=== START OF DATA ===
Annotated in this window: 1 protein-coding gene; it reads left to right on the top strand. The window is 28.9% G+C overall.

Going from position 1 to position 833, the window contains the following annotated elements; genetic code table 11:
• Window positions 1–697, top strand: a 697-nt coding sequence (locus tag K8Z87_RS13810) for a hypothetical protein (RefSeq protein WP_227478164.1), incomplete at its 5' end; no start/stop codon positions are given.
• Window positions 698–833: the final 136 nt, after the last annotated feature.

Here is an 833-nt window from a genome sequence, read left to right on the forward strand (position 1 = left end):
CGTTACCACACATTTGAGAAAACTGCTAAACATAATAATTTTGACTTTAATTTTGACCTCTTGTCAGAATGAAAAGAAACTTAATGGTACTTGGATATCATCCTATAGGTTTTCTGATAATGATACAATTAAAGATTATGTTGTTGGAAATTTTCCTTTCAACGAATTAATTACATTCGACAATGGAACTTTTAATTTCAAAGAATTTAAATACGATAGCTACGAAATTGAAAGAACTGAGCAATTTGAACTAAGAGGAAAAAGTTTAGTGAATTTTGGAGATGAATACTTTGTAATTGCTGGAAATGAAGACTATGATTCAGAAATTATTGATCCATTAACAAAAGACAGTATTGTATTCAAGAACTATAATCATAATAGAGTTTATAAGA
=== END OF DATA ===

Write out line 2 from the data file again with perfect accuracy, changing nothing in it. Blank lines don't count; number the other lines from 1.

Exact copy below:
Going from position 1 to position 833, the window contains the following annotated elements; genetic code table 11: